O.K. Here is the deal. I am a normal guy. I watch football. I run
marathons sometimes. I fix my car. I only intended to glance at this
movie to see if it would be appropriate for my five-year-old. I ended
up staying for the whole movie.
During the flying scenes, with the perfectly-suited Galic music cheering us on in the background, I had tears of purest joy streaming down my face from the, raw, visceral emotion of it. I thought of Gerard Manley Hopkins and the Windhover: "The dapple-dawn-drawn falcon in his riding .../.. High there, how he rung upon the rein of a wimpling wing In his ecstasy! then off, off forth on swing" Perfect movie making. I have to say, I've seen nothing like these scenes, and I cry at movies every, I dunno, twenty years or so?
Let's be clear: this is an animated movie for kids. The story is straightforward, at the level that, yes, my five-year-old will understand. The music is very good. The story-animation is so well done that it just falls into the background as the story unfolds. It is not "artful" in the way of, say, Miyazaki, but it is still wildly creative and yields a magical world of ocean, rugged northern lands, and forest. The animation of the physics of flight and motion, and the details of emotional expression are exceptional. The voice actors are interesting, and without the sappy voices, and contrived humor we have found in some other recent animated movies. There is no pretense here of the movie trying to be something it is not. There are inconsistencies in the accents, and holes in the plot if you care to look. But, and this is the important but, the story, and especially the *experience* of this movie transcends both the genre and its shortcomings. Even if it is just for the highlights as one is soaring above ocean and earth on the back of a dragon, this is a movie for way more than just kids.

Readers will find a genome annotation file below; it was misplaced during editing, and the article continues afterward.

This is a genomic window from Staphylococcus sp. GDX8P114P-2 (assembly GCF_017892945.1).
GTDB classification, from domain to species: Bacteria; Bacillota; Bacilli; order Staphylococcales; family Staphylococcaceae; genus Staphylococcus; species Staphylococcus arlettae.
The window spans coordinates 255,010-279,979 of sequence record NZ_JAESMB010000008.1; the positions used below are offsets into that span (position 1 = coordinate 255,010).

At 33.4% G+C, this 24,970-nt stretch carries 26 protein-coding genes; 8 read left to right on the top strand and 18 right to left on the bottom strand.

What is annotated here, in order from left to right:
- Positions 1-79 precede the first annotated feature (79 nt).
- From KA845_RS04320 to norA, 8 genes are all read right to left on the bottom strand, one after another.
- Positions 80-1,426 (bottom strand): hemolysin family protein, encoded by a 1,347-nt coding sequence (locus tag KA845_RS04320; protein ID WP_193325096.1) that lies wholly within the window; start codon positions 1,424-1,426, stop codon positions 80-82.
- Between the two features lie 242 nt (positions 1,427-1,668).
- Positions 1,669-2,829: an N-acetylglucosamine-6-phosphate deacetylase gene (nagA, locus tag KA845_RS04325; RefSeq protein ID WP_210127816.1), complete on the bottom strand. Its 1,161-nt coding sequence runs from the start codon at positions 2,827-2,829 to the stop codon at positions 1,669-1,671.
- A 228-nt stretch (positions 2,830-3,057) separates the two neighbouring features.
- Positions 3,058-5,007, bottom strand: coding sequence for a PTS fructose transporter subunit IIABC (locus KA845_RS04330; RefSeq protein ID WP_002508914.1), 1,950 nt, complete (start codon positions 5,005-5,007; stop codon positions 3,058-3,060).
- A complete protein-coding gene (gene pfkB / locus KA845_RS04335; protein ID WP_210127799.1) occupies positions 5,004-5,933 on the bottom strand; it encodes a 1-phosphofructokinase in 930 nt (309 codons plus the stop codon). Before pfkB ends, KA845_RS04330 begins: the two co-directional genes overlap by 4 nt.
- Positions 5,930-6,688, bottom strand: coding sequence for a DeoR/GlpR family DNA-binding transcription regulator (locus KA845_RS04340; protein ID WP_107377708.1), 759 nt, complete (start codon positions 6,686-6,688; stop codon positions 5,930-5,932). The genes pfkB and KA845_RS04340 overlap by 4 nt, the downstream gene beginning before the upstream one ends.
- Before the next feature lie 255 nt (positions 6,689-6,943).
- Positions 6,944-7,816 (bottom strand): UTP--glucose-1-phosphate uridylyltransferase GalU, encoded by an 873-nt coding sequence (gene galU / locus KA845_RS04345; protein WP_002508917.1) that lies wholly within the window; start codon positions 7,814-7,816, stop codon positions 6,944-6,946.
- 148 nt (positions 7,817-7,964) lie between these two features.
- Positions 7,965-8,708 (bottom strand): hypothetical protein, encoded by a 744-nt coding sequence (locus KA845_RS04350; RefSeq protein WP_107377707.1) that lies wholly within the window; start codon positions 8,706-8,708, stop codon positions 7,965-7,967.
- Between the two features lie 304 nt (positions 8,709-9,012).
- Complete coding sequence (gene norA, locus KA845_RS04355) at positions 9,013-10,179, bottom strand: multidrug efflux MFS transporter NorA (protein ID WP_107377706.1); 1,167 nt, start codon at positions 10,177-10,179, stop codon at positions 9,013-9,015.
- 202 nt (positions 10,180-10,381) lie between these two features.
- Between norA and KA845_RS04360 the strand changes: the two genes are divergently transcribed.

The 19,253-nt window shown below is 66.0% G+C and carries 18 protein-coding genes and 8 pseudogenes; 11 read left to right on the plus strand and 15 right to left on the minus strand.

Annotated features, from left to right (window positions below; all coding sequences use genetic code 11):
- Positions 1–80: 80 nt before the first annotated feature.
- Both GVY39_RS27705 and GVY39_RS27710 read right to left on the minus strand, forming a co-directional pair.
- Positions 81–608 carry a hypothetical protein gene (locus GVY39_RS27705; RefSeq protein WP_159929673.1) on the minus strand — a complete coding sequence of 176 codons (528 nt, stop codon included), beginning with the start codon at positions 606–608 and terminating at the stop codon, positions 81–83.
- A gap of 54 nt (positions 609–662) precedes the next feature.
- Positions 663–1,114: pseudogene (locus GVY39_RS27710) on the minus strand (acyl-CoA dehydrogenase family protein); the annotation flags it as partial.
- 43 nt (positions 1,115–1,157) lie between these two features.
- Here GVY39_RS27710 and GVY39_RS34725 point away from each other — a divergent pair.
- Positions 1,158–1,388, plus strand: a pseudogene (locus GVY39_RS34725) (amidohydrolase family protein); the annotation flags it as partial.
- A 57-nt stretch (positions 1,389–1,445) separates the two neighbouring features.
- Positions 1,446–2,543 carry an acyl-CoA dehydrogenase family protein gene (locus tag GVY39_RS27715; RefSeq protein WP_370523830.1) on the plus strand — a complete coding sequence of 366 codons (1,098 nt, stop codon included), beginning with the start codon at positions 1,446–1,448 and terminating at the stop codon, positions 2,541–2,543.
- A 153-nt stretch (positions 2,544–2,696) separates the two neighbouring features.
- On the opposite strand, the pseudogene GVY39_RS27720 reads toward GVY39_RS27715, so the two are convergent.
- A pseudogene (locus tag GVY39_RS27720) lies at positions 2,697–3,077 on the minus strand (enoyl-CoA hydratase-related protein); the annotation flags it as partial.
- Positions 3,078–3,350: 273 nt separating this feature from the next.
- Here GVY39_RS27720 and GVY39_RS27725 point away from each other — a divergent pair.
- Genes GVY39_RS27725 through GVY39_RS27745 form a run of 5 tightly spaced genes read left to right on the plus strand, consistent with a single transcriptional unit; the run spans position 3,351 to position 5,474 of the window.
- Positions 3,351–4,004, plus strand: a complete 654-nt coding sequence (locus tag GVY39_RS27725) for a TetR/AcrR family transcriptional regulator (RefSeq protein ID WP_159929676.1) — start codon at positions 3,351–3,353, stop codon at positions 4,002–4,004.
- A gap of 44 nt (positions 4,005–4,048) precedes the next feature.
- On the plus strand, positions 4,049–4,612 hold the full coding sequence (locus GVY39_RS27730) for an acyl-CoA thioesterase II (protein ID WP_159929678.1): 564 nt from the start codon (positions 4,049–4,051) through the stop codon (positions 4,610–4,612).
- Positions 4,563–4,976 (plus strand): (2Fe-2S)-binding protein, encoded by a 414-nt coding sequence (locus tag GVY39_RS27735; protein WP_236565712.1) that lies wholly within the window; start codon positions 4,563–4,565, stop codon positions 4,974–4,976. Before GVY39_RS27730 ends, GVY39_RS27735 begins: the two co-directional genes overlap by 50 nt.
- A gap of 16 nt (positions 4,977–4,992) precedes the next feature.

At the end of the movie, most everyone cheered, and half stood up and cheered, which I also have not seen before.
I recommend this movie as genre art that is exceptionally well done, an uplifting evening's entertainment. You MUST see it in 3D! Yaaaaayyyy! Who-hoooh!
Summary: This is bad movie. Don't waste your time or your money on it.
There was not a single convincing, or memorable, scene in the whole
two-plus hours. There was not a single character to care much about.
Most egregious is that this is a suspense film with almost no suspense.
The movie was full of clichés -- but virtually every one of them was
handled without the grace that made them clichés in the first place.
The ending was predictable. The plot was stupid. The music was not the
least bit memorable. On the good side? Hmmm, I suppose the
cinematography was very nice, and there was a lot of technique (mostly
ineffective) with the cameras. Oh, and I liked the double-basses
playing the fog-horn motif.
In the elevator in the garage on the way back to my car, a couple was complaining about a movie they had just seen. "What the h..l was THAT?" "I don't know dear. What a stupid movie." "I can't believe what a mess it was!" and so on. I asked them what movie they had just seen: Shutter Island. We agreed with each other as they left the elevator: "Hitchcock, except without anything good in it." I will now do my best to pan this movie without producing any spoilers. However if you want to be *absolutely* certain to enjoy the "suspense" in all possible aspects then don't read any farther.
Suspense? This movie certainly falls in the category of Suspense. Except, er, the movie has almost no suspense to it. There was no rhythm to the sequencing of shots, no building of tension, no small releases. The whole movie was flat, like watching a collection of skits pasted together. Alas, despite his success with Cape Fear (which was much more literal), Scorsese just seems to have no feel at all for Hitchcock-style suspense.
Plot? The plot for this movie is both trite, and baroque. As narrative fiction goes it is about on the level of movies made from video games, except they don't bother to pretend. (Hey, for that matter, Silent Hill had a better plot than this movie did.) No part of this movie, not even a single one of the scenes, was believable. Most of it was just absurd. In the interest of no spoilers I have to tread lightly here. Scorsese might argue that he was trying to represent a particular plot device, but boy did THAT ever fall flat. Don't expect to make much sense, either, of the bits and pieces snatched from the real story in the original book. Plenty of scenes could have been dropped without the slightest ding to THIS mess of a plot.